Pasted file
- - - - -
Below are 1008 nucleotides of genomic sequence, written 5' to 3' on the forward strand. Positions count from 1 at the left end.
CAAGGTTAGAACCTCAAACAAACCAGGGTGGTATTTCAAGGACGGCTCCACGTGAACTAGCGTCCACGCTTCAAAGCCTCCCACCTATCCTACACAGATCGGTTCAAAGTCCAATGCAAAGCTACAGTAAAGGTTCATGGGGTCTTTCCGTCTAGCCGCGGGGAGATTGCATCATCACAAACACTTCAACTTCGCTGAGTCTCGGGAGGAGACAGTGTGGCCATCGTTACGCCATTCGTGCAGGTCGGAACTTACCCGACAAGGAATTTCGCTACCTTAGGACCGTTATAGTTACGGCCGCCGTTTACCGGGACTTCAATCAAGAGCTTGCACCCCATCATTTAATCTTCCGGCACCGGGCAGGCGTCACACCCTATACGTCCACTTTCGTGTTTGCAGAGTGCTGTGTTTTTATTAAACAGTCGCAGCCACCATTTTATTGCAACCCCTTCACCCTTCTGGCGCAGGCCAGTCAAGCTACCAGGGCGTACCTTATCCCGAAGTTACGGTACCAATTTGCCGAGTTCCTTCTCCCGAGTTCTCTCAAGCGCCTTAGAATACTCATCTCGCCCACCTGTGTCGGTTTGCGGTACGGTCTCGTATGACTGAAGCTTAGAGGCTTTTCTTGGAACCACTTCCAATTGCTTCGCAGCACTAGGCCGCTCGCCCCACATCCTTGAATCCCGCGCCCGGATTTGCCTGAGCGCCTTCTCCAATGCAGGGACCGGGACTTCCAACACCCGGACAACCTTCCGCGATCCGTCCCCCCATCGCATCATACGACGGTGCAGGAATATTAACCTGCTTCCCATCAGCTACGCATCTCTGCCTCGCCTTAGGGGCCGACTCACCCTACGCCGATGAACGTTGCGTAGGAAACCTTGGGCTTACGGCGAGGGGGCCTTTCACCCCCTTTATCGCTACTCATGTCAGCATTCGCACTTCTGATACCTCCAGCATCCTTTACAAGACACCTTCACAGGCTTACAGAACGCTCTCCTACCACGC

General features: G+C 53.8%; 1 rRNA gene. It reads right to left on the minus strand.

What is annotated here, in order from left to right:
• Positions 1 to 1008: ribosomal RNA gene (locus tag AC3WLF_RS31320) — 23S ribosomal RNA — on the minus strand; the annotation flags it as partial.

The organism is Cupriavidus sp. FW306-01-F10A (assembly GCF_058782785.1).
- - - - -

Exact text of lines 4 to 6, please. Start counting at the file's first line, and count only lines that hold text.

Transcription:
What is annotated here, in order from left to right:
• Positions 1 to 1008: ribosomal RNA gene (locus tag AC3WLF_RS31320) — 23S ribosomal RNA — on the minus strand; the annotation flags it as partial.

The organism is Cupriavidus sp. FW306-01-F10A (assembly GCF_058782785.1).